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‘Sin tax hike ensures fund for healthcare’

The enactment of the bill imposing additional excise taxes on alcohol products, heated tobacco and vapor products will guarantee that the funding gap for the implementation of the Universal Health Law, or affordable and better health care service for Filipinos, is addressed, House Majority Leader and Leyte Rep. Martin Romualdez said on Thursday.

Romualdez, chairman of the House committee on rules, made the statement after the chamber approved on second reading Wednesday night House Bill 1026, which increases the excise tax rates on the so-called sin products.

He thanked his fellow legislators for the swift passage of the measure.  

“This will help additional funding to sustain PhilHealth coverage for all Filipino families, improve accessibility, affordability, and quality of health care, and provide a better outpatient benefit package, Romualdez said.

The House is expected next week to approve on third and final reading Package 2 of the Comprehensive Tax Reform Program with the inclusion of heated tobacco and vapor products in its coverage.

Last Wednesday, the House approved House Bill 1026 in a viva voce voting.  The bill originally covered additional taxes on alcohol products.

The House committee on ways and means said the government was expected to generate P32.94 billion in  revenues in the first year of implementation of the measure once enacted.

The Finance department estimates that the revenue from fermented liquor, or beer, is estimated to reach P24.7 billion; distilled spirits, P9.2 billion; and wines P40 million. 

The revenue from the additional taxes on alcohol will finance the proposed Universal Health Care  Act. 

Romualdez said the government needed P257 billion for the first year of the implementation of the UHC law in 2020.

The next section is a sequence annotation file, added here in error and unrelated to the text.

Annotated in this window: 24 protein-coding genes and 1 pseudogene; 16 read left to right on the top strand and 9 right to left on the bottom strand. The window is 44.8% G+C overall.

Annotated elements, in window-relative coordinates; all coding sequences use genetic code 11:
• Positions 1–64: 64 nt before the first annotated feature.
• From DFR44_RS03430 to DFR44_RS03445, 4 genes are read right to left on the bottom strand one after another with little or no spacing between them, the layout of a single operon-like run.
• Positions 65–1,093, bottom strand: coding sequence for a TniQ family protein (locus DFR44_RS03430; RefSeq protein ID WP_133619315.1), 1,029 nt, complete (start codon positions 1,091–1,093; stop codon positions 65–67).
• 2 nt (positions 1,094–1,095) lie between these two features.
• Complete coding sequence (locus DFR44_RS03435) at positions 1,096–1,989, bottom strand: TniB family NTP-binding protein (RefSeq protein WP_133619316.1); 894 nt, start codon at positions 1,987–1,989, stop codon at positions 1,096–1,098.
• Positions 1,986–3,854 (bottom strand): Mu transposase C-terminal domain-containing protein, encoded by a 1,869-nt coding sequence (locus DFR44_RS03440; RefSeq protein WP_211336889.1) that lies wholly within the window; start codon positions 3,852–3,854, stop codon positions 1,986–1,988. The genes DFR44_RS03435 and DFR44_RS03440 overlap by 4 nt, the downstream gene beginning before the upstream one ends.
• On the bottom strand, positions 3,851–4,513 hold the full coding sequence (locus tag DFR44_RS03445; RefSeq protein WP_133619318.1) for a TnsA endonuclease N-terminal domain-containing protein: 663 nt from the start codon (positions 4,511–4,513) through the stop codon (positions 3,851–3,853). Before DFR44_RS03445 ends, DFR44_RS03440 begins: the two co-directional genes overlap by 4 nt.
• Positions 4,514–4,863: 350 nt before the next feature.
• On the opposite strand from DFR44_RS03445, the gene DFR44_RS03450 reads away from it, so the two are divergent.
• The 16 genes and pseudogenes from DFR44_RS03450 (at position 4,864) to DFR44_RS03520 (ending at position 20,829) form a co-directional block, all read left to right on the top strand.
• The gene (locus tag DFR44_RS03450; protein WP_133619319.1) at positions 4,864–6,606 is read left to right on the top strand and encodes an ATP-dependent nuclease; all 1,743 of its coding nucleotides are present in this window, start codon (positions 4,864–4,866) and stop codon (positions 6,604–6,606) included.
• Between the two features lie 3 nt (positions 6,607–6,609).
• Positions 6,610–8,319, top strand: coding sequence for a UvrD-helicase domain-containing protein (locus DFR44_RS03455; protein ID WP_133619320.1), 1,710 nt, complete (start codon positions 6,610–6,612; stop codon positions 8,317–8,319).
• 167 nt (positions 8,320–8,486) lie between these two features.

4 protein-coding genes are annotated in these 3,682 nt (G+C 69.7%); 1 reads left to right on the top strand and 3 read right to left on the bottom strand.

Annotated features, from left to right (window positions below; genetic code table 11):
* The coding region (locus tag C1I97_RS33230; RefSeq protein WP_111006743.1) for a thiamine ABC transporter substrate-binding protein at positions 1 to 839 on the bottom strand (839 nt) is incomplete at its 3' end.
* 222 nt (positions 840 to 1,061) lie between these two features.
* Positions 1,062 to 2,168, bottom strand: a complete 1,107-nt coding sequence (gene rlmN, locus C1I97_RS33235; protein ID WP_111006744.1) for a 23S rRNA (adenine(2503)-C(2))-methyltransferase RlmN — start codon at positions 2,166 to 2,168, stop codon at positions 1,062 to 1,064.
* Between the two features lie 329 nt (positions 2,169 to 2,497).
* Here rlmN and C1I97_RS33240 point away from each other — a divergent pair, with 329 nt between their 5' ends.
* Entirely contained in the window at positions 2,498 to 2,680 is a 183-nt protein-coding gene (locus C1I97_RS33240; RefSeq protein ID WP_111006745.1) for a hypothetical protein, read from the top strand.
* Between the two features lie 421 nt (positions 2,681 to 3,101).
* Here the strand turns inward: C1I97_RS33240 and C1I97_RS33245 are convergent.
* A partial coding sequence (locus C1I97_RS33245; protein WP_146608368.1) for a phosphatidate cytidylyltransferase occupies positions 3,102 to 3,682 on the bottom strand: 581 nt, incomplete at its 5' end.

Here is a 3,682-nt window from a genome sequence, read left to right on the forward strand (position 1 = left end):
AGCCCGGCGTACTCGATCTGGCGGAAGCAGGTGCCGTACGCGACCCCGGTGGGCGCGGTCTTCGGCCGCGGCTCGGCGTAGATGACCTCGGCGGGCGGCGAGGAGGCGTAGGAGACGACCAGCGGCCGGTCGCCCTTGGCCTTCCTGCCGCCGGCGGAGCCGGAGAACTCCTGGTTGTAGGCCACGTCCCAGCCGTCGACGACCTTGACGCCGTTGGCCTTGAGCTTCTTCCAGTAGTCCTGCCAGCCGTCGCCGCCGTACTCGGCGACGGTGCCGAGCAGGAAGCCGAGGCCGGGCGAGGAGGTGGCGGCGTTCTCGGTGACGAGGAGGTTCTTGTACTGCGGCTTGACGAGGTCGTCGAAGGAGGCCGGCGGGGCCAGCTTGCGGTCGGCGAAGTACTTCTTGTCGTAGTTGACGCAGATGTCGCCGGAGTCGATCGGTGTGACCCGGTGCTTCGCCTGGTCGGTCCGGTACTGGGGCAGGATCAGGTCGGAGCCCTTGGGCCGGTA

“An equally important objective of the bill is to discourage the excessive consumption of alcohol products, especially among the youth,” Romualdez said. 

“Excessive alcohol drinking leads to diseases like cirrhosis of the liver  and pancreatitis, among others. Moreover, alcohol-drinking leads to bad behavior like drunk driving and domestic violence.”

Meanwhile, Rep. Joey Salceda of Albay, chairman of the House ways and means committee, said the passage of HB 1026, or the Package 2 Plus B of the CTRP, would generate P17 billion in revenues, which was lower than the version of the Finance and Health departments.

“I have to stand for the House version. If they [Finance] want a higher tax they should come back here and justify it,” Salceda said. 

“But if the bicameral comes up with a higher rate, then I have to justify it to the members and leadership of the House...it happens many times that the House approves lower and the Senate approves higher, and we ended up something in the middle which is usually higher than the House.

“I told [Finance] if you wanted a higher rate [as provided in its version], then we need go to the entire process again. We will start from the start. Time is more important here. If that happens, we will allow the lobby groups again in the committee hearings.”

Finance Undersecretary Karl Chua said his department would ask the support of the

senators to adopt its original version aimed at generating P32.94 billion in the first year of implementation.

Topics: Universal Health Law , Martin Romualdez , Karl Chua , Sin tax , Joey Salceda

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